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Tele-rehabilitation following Covid-19: a sub analysis dependant on level of respiratory intervention during hospitalisation

Hyde, Lucy Emilia


Lucy Emilia Hyde



Introduction: Tele-rehabilitation has been shown to be effective in improving exercise capacity, quality of life, fatigue and mood in patients discharged from hospital following Covid-19 infection. It remains unknown however whether the level intervention received during hospitalisation is associated with the response to tele-rehabilitation. The aims of this research were therefore to identify the effect tele-rehabilitation in individuals that received high, low and no respiratory intervention during hospitalisation. Methods: Forty patients (Female; n=17, Male; n=23) discharged from two University Teaching Hospitals in the North of England following Covid-19 infection participated in a single centre, mixed methods, fast-track, randomised control trial of tele-rehabilitation. Participants completed a 6-week tele-rehabilitation programme, with exercise sessions occurring twice a week and weekly education events and peer support. Data analysis and outcome measures: Participants were split by the level of intervention they received during hospitalisation, which were high respiratory intervention (Ventilation, Continuous Positive Airway Pathway), low respiratory intervention (High Flow Nasal Oxygen, Oxygen) and no respiratory intervention. The primary outcome measures were exercise capacity (1 minute sit-to-stand), Quality of life, [EuroQol -Visual Analogue Scale (EQ-VAS)], Fatigue [Functional Assessment of Chronic Illness Therapy - Fatigue (FACIT-F)] and mood [Hospital Anxiety and Depression Scale (HADS)]. Results: Improvements in exercise capacity, respiratory symptoms, and quality-of-life were seen. Sit-to-stand scores improved from 19 (14-24) at baseline to 26 (23-28) following telerehabilitation (p<0.01). The change was numerically bigger in the high respiratory intervention group (15 at baseline to 24 post intervention, (p<0.01)) compared to the low intervention group (21 at baseline to 24 post-intervention (p<0.01)). MRC Dyspnoea scores improved from 3.5 (3-4) at baseline to 3 (3-4) following in the high intervention group (p<0.05) and 2 (2-4) at baseline to 2 (1.5-3.5) ppst-intervention in the low intervention group (p<0.05). Anxiety scores however no improvement the high intervention group (P>0.05), however improved in the low respiratory intervention group from 11 (4.75-13.75) at baseline to 7 (6-11) post-rehabilitation (p<0.05).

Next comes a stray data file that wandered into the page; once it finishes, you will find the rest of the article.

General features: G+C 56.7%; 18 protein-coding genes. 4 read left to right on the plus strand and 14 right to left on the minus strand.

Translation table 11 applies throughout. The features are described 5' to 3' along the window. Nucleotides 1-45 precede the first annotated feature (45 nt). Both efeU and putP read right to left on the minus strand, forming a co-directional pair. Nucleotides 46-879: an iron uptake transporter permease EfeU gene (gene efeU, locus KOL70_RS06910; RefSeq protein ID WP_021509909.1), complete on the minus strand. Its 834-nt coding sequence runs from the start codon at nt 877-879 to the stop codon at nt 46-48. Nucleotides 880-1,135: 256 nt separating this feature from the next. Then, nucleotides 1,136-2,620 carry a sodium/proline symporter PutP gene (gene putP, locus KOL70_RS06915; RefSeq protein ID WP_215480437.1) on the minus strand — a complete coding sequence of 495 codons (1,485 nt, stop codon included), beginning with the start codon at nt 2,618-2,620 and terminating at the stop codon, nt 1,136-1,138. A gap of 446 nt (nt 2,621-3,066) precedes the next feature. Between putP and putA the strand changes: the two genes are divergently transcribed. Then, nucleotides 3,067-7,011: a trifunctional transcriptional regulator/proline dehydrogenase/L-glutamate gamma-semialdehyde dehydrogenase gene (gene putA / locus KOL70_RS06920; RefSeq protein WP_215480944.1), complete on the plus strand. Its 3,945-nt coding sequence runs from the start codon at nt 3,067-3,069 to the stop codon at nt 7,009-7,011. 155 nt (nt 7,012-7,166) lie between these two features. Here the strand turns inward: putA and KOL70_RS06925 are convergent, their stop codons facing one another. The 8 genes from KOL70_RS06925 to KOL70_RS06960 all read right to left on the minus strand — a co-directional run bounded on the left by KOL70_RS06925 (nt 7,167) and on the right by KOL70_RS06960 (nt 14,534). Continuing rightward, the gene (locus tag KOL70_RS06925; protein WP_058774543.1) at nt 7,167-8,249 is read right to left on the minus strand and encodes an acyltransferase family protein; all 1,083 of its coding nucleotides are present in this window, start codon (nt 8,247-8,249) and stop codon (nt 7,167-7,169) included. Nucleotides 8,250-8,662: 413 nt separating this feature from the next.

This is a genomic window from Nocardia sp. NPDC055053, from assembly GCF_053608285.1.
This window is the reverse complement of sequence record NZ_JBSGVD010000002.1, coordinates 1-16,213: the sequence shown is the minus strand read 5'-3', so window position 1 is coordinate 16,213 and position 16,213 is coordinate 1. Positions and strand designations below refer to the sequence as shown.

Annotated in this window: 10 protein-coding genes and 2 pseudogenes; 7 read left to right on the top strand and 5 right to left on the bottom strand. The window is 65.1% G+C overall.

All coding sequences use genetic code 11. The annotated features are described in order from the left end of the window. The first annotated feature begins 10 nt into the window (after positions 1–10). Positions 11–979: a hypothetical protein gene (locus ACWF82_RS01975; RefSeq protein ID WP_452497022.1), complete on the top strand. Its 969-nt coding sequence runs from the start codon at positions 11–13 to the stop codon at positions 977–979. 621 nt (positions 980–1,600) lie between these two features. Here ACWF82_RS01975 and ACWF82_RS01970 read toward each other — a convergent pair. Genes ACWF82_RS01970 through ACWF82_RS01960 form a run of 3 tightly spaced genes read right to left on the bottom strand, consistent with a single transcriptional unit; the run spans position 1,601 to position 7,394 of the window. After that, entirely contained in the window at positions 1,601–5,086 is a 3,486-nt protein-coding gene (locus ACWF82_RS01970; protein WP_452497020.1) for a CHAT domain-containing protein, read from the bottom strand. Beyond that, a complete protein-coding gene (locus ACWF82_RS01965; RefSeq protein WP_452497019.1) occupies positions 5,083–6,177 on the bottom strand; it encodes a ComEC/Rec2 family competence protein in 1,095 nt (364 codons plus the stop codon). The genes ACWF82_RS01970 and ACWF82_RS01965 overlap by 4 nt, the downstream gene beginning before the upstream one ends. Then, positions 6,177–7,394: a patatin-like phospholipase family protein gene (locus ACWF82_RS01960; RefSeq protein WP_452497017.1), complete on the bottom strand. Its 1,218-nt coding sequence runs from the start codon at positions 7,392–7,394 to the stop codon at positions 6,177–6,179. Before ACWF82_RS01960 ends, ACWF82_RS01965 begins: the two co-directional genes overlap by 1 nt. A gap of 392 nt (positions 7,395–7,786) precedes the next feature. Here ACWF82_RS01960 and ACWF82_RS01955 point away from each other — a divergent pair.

Conclusion: Our results show that tele-rehabilitation is a successful method of providing rehabilitation in patients regardless of the level of intervention during hospitalisation. However, data indicates the need for more psychological support in individuals that received intensive hospital treatment, which should be considered during the development of long-covid treatment strategies.


Hyde, L. E. (2022). Tele-rehabilitation following Covid-19: a sub analysis dependant on level of respiratory intervention during hospitalisation. (Thesis). University of Hull. Retrieved from

Thesis Type Thesis
Deposit Date Jul 3, 2023
Publicly Available Date Jul 3, 2023
Keywords Sport science
Public URL
Award Date Nov 1, 2022


Thesis (1.3 Mb)

Copyright Statement
© 2022 Lucy Emilia Hyde. All rights reserved. No part of this publication may be reproduced without the written permission of the copyright holder.

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